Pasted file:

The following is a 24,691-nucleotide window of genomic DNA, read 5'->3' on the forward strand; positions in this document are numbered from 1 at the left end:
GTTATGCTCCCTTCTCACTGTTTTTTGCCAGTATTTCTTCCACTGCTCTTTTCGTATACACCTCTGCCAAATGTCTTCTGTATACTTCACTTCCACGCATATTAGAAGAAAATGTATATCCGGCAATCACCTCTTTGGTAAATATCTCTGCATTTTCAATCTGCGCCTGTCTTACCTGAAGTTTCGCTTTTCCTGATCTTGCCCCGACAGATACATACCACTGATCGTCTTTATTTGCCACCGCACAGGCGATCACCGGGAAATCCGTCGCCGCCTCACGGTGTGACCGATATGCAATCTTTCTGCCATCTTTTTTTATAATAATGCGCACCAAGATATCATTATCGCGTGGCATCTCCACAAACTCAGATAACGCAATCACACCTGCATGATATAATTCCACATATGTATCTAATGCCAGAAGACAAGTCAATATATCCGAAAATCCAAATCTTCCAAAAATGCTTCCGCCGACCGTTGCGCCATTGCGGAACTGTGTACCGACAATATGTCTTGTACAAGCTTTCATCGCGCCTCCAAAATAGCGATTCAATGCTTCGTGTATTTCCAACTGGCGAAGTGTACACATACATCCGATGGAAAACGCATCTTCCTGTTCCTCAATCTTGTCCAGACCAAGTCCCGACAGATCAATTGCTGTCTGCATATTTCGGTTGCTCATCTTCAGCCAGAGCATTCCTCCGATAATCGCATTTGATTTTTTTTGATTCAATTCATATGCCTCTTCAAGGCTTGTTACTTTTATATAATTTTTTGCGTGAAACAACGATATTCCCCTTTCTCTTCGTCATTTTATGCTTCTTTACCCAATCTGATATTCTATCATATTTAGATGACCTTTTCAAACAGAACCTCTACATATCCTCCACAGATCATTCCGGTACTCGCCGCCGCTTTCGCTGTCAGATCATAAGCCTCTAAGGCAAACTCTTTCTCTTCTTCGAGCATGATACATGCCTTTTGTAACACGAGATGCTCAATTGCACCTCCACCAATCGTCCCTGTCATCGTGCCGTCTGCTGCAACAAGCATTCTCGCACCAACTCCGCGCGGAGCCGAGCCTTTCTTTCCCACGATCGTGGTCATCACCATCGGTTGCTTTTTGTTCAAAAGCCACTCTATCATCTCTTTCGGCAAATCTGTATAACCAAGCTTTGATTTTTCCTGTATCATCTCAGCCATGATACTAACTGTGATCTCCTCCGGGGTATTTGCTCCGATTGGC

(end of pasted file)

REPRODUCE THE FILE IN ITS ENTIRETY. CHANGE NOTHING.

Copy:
The following is a 24,691-nucleotide window of genomic DNA, read 5'->3' on the forward strand; positions in this document are numbered from 1 at the left end:
GTTATGCTCCCTTCTCACTGTTTTTTGCCAGTATTTCTTCCACTGCTCTTTTCGTATACACCTCTGCCAAATGTCTTCTGTATACTTCACTTCCACGCATATTAGAAGAAAATGTATATCCGGCAATCACCTCTTTGGTAAATATCTCTGCATTTTCAATCTGCGCCTGTCTTACCTGAAGTTTCGCTTTTCCTGATCTTGCCCCGACAGATACATACCACTGATCGTCTTTATTTGCCACCGCACAGGCGATCACCGGGAAATCCGTCGCCGCCTCACGGTGTGACCGATATGCAATCTTTCTGCCATCTTTTTTTATAATAATGCGCACCAAGATATCATTATCGCGTGGCATCTCCACAAACTCAGATAACGCAATCACACCTGCATGATATAATTCCACATATGTATCTAATGCCAGAAGACAAGTCAATATATCCGAAAATCCAAATCTTCCAAAAATGCTTCCGCCGACCGTTGCGCCATTGCGGAACTGTGTACCGACAATATGTCTTGTACAAGCTTTCATCGCGCCTCCAAAATAGCGATTCAATGCTTCGTGTATTTCCAACTGGCGAAGTGTACACATACATCCGATGGAAAACGCATCTTCCTGTTCCTCAATCTTGTCCAGACCAAGTCCCGACAGATCAATTGCTGTCTGCATATTTCGGTTGCTCATCTTCAGCCAGAGCATTCCTCCGATAATCGCATTTGATTTTTTTTGATTCAATTCATATGCCTCTTCAAGGCTTGTTACTTTTATATAATTTTTTGCGTGAAACAACGATATTCCCCTTTCTCTTCGTCATTTTATGCTTCTTTACCCAATCTGATATTCTATCATATTTAGATGACCTTTTCAAACAGAACCTCTACATATCCTCCACAGATCATTCCGGTACTCGCCGCCGCTTTCGCTGTCAGATCATAAGCCTCTAAGGCAAACTCTTTCTCTTCTTCGAGCATGATACATGCCTTTTGTAACACGAGATGCTCAATTGCACCTCCACCAATCGTCCCTGTCATCGTGCCGTCTGCTGCAACAAGCATTCTCGCACCAACTCCGCGCGGAGCCGAGCCTTTCTTTCCCACGATCGTGGTCATCACCATCGGTTGCTTTTTGTTCAAAAGCCACTCTATCATCTCTTTCGGCAAATCTGTATAACCAAGCTTTGATTTTTCCTGTATCATCTCAGCCATGATACTAACTGTGATCTCCTCCGGGGTATTTGCTCCGATTGGC